A novel that can make you laugh, cry, and stand up and cheer, The Art of Fielding (Little, Brown, $25.99) by Chad Harbach is a smart, funny, big-hearted story. Henry Skrimshander is a sure-handed shortstop from a small town recruited by the team’s captain to join the squad at fictional Westish College, a Div. 3 school in Wisconsin. His dedication to his position is mystical, owing much to his well-worn copy of the Tao-like Art of Fielding. When the national record for errorless innings is within his grasp, though, and an errant throw nearly kills his room-mate/team-mate/best friend, the irrepressible Owen, everything Henry has taken for granted is thrown into question. One of the most talked about books of this year and for good reason, The Art of Fielding is more than a baseball book. It’s as knowing about relationships as it is about sports. It also displays in equal measure the author’s passions for literature and baseball.
A three-week voyage across the Indian Ocean from Ceylon to London lies at the center of Michael Ondaatje’s novel, The Cat’s Table (Knopf, $26). The title refers to the table farthest away, in physical distance and therefore in social standing, from the captain’s table. One of that table’s regulars is eleven-year-old Michael, who, with his two friends Cassius and Ramadhin, has the adventure of his young life. Whether spying on other passengers, doing the ignominious bidding of eccentric adults, or being shown the mysterious realm below decks, the three find the journey a priceless education. Later, looking back from the vantage point of adulthood, Michael and his friends see that the relationships formed and the experiences shared on the voyage have left an indelible impression on all of them. Ondaatje captures the freedom and brightness of adolescence and brilliantly contrasts them with the responsibilities that come with adulthood.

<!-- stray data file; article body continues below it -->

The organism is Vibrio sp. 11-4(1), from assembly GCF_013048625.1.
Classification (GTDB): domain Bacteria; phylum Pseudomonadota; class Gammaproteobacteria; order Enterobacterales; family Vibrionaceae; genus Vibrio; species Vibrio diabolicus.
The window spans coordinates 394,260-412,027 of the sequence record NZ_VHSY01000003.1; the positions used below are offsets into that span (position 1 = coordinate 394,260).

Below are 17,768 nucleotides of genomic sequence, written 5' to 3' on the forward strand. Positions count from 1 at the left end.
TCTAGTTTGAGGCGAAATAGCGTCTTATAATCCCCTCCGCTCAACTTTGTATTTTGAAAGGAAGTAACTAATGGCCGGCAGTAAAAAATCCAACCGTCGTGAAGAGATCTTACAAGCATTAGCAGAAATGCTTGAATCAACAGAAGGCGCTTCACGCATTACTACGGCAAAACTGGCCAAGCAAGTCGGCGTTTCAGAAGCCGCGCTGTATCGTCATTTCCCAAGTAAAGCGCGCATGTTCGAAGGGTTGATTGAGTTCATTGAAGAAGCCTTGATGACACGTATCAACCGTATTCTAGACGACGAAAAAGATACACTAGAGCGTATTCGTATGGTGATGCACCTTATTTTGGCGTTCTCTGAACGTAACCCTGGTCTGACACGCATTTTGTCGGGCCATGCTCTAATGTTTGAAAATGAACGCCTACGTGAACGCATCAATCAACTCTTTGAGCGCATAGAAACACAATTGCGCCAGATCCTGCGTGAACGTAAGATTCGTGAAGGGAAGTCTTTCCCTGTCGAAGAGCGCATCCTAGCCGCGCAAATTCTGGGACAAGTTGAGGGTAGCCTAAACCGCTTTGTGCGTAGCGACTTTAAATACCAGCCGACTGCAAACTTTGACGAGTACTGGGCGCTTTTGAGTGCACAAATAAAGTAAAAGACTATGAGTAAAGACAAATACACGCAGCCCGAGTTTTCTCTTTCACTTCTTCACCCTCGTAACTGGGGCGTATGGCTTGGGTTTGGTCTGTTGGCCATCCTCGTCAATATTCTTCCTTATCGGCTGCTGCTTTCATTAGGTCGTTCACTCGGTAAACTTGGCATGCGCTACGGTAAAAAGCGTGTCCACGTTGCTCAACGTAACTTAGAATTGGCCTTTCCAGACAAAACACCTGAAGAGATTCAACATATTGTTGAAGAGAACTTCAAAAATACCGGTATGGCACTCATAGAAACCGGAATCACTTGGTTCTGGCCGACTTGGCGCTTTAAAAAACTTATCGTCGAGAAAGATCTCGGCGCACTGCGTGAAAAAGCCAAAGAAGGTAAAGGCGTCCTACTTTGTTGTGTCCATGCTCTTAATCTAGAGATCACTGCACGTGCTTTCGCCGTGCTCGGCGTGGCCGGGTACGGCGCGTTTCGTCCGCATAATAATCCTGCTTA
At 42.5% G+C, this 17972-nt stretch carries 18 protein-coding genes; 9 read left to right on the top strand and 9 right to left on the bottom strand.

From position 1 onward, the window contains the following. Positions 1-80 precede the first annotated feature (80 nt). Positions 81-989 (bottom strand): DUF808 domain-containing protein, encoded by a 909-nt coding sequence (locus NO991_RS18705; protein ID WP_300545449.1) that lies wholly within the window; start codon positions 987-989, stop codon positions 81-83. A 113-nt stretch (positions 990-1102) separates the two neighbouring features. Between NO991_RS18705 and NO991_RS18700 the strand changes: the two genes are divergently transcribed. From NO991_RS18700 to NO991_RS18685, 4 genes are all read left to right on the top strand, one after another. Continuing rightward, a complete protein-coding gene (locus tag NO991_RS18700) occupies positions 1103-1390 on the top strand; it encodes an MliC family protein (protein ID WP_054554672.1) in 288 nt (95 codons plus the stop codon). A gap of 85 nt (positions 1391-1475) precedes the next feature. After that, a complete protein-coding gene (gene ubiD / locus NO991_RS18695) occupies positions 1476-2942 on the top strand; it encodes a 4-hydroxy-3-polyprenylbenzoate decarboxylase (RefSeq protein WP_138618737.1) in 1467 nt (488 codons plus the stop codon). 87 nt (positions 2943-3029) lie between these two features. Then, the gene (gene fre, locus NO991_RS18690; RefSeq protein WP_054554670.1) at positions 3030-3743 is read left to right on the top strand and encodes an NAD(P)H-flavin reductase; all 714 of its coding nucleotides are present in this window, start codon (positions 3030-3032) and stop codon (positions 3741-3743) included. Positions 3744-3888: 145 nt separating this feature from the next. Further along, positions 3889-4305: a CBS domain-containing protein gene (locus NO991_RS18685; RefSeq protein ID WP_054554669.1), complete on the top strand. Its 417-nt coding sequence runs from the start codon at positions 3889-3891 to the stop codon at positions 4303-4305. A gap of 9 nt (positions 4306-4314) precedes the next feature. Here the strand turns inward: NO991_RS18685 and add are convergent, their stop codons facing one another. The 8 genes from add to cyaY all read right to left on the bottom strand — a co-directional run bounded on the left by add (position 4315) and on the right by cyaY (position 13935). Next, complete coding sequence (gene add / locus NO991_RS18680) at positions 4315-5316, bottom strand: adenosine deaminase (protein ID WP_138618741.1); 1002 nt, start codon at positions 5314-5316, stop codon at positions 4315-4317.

Do you remember college? Jeffrey Eugenides does, and he brings all of the dizzying highs and emotional lows to brilliant life in The Marriage Plot (Farrar, Straus and Giroux, $28), his first novel since he won the Pulitzer Prize for Middlesex ten years ago. Eugenides follows a trio of Brown University students through the early 1980s. Cloistered on Providence’s College Hill, they immerse themselves in literature, philosophy, and semiotics—but how can mere texts help them in love, or in navigating the paralyzing recession they graduate into in 1982? No one makes these themes vibrate as freshly as Eugenides. There is no better send-up of that gorgeously experimental undergraduate phase, when trying on a new identity was as easy as switching your major, and when books really did have the power to change your life.